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India might have escaped the worst of WannaCry, the ransomware that affected Windows-based computer systems across the globe over the weekend, said experts on Monday. Industry, however, was on high alert to avert any attack.
The ransomware, first detected last Friday, locks down computers and demands a ransom to unlock the data stored in these systems. It had affected about 150 countries across the globe, with Russia and the UK being the worst affected. India, too, reported a number of cases of computers being locked down, including some computers of the Andhra Pradesh police.
The Computer Emergency Response Team (CERT-In) said few incidents of the attack had been reported in the country. “So far, the impact of this ransomware has been reported in… England, Russia, Spain, Germany, USA, and some academic institutions in China. Very few reports come from our country,” a CERT-In official said in a webcast on Monday.
The agency has issued advisories to organisations and individuals to protect themselves. “Do not pay the ransom, it will encourage the attackers… Report the incident to CERT-In and the local law enforcement agencies so that we can work on it,” the official said.
Not everyone is convinced, though.
“If you look at the heat map, India is among the most affected,” said Balaji Venkateshwar, a cyber security researcher. “Most of the world’s ATM networks run on Windows XP; India, too, could be affected.”
Others said companies and the government should be more open in acknowledging cyber challenges and dealing with it.
“In India, we are not talking openly about cyber security. Whenever there is a scare, people say let us get on a defensive mode,” said Mishi Choudhary, director at Software Freedom Law Centre.
She added, “When the ATMs were hacked last year, how long did they take to come out with the truth?”
On Monday, banks, airlines, large information technology (IT) organisations and manufacturing companies across sectors issued advisories to employees to not open any unknown attachments and asked them to follow safe cyber practices.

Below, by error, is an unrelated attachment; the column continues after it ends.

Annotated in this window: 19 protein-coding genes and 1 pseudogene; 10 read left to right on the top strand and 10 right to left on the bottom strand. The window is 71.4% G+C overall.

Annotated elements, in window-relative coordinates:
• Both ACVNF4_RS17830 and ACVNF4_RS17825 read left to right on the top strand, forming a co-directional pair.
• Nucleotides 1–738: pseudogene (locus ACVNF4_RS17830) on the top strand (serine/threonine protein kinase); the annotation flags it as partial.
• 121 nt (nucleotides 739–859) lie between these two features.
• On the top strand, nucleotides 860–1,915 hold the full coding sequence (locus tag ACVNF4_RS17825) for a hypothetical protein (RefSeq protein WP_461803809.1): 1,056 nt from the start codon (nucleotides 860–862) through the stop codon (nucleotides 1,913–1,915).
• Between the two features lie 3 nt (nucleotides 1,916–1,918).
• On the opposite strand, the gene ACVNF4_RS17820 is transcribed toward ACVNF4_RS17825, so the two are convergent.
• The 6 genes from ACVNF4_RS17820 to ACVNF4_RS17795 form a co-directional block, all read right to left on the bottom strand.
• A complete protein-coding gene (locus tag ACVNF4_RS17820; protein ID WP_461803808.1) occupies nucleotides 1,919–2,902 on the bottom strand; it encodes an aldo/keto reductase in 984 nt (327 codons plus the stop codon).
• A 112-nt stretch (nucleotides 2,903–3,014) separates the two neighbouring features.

“Our IT department is in the process of updating all endpoints such as laptops and desktops with latest Windows patches. ICT has also initiated safe back-up of data. Antivirus is also being updated to cover the ransomware attack,” an AirAsia India spokesperson said.
Hotels, too, had padded up to protect their systems.
“Our security systems and software are being updated with recommended patches released from software development companies. Suspected emails, malicious websites and advertisements have been blocked at gateway and endpoint access through which attackers usually prompt users,” said Ajai Kumar, chief information officer, Lemon Tree Hotels.
For the past 72 hours, about 2,000 techies at HCL Technologies have been glued to their computers, protecting clients from any attack. It is all hands on deck for the Noida-based tech major, which has formed crack teams of cyber security experts to protect data of hundreds of clients.
“We have been working round the clock. Almost 200 cyber security experts are protecting servers. This will continue till the threat of this malware passes,” said a senior executive at HCL Technologies.
The banking sector is relatively well protected from cyber attacks, said Suresh Rajagopalan, president, Software Products with FSS, a payments technology leader that handles ATM operations.
“According to our interaction with the banks, they are protected,” he said. “A majority of the banks have beefed up their cyber security, especially after introducing mobile banking. But given the large network, especially of public sector banks, and their infrastructure in some remote places, it may not be possible for them to update all the antivirus patches and others on a day-to-day basis.”
Banks, both private and public, said they had not detected any attack on their networks.
State Bank of India Chief Information Officer Mrutyunjay Mahapatra said the banks’ core system run on software that could not be corrupted easily from outside. ATMs work on the vulnerable Windows network, and the bank was updating systems with latest patches available from Microsoft to protect their systems.
“We are also making sure that physical security around the ATMs is adequate so that sensitive entrance points are not compromised,” he said, adding, “It is not easy to transmit malware through ATM networks, as these are usually heavier than what the bandwidth is able to transmit.”
Bankers said there was no specific advisory by the Reserve Bank of India or CERT-In. However, the central bank has a standard “hygiene advisory”: whenever there is a software update available, it has to be implemented.
The Goods and Services Tax (GST) N, set up to provide IT infrastructure for the GST roll-out, will not be impacted by the attack, as its systems do not run on Microsoft software, the network’s CEO Prakash Kumar said.
The GSTN is gearing up to handle about 3 billion invoices every month under the new indirect tax regime and will complete the beta testing of its software on Tuesday. “Our software is not based on Microsoft Windows operating system and hence we are immune. We operate on Linux software which is not affected by the ransomware attack,” Kumar told PTI.
Some experts sounded a note of hope.
“I feel Russia and western Europe were the focus of the attack,” said Saket Modi, founder of Lucideus, a digital security firm, adding, “We have not seen a significant impact.”